[Footnote 1: The views of the abolitionists at that time were well expressed by Garrison in his address to the people of color in the convention assembled in Philadelphia in 1830. He encouraged them to get as much education as possible for themselves and their offspring, to toil long and hard for it as for a pearl of great price. "An ignorant people," said he, "can never occupy any other than a degraded place in society; they can never be truly free until they are intelligent. It is an old maxim that knowledge is power; and not only is it power but rank, wealth, dignity, and protection. That capital brings highest return to a city, state, or nation (as the case may be) which is invested in schools, academies, and colleges. If I had children, rather than that they should grow up in ignorance, I would feed upon bread and water: I would sell my teeth, or extract the blood from my veins." See "Minutes of the Proceedings of the Convention for the Improvement of the Free People of Color", 1830, pages 10, 11.]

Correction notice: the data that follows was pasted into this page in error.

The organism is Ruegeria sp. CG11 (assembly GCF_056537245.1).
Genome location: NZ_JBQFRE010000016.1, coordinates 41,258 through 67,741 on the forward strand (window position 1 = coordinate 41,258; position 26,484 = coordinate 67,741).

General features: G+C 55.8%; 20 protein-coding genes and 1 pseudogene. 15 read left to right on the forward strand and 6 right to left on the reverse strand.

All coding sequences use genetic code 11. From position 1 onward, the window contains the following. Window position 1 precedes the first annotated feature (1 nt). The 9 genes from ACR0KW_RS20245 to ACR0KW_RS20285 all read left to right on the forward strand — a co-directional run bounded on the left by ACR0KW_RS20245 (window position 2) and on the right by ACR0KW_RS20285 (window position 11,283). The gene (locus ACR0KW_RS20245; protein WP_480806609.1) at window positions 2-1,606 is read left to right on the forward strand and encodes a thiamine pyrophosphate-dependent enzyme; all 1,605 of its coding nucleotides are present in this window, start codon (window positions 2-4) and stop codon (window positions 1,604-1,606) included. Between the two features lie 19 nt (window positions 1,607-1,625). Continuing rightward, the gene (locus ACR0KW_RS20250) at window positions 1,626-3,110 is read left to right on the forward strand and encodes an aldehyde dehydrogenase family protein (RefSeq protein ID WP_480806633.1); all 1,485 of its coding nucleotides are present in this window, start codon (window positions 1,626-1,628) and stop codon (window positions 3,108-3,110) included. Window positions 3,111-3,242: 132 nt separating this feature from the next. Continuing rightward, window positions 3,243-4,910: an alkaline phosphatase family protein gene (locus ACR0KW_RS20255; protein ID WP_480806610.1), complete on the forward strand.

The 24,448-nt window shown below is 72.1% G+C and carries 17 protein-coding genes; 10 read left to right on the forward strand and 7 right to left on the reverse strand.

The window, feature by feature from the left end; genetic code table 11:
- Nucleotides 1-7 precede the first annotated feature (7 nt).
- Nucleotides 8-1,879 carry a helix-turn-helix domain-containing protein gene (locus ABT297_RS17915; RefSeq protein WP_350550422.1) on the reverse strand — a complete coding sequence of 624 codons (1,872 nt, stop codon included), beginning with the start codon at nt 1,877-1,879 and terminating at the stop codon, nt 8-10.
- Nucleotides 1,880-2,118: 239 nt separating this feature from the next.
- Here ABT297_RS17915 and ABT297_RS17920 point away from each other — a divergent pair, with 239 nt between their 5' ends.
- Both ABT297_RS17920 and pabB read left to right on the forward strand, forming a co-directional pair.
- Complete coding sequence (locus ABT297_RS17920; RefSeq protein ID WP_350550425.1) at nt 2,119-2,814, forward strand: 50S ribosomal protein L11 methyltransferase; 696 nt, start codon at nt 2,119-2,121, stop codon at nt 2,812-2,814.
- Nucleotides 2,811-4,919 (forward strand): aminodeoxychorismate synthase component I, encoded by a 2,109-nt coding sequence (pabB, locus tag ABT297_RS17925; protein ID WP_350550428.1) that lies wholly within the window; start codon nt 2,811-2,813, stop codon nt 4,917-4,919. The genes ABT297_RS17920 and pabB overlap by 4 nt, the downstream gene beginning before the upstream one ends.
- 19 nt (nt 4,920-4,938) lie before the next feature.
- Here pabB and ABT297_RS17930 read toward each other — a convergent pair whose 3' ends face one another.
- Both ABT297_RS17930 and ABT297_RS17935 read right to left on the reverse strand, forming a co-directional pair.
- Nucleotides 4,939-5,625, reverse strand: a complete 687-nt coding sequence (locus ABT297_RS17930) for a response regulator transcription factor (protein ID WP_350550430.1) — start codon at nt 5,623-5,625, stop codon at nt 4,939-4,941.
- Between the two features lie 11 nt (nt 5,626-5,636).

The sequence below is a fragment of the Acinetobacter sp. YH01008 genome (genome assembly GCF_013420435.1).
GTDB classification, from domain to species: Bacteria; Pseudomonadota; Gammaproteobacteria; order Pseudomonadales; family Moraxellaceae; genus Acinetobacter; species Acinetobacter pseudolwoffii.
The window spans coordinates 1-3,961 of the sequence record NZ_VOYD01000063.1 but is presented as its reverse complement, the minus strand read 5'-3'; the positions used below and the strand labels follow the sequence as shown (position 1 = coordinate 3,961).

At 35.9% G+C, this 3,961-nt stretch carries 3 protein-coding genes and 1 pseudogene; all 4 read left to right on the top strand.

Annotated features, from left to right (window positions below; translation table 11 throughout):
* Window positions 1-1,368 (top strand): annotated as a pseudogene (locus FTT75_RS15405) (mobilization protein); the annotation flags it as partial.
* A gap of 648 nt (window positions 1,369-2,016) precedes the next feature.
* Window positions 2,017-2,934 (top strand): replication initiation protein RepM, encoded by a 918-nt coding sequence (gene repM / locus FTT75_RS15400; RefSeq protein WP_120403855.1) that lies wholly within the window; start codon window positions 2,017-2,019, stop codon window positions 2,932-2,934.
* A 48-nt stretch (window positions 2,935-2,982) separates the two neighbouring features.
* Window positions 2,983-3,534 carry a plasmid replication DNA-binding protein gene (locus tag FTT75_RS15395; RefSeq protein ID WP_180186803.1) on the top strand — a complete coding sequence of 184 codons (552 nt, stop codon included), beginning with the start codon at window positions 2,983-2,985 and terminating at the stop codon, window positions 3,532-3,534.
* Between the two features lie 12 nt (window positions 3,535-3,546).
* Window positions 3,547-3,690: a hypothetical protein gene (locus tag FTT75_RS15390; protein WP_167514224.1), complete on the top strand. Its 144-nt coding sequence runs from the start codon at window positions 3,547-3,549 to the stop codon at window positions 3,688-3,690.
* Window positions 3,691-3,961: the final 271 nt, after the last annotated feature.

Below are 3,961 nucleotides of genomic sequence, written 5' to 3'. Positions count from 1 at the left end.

[Footnote 2: "Special Report of the U.S. Com. of Ed.", 1871, pp. 213-214; and "The African Repository", under the captions of "Education in Liberia," and "African Education Societies," "passim".]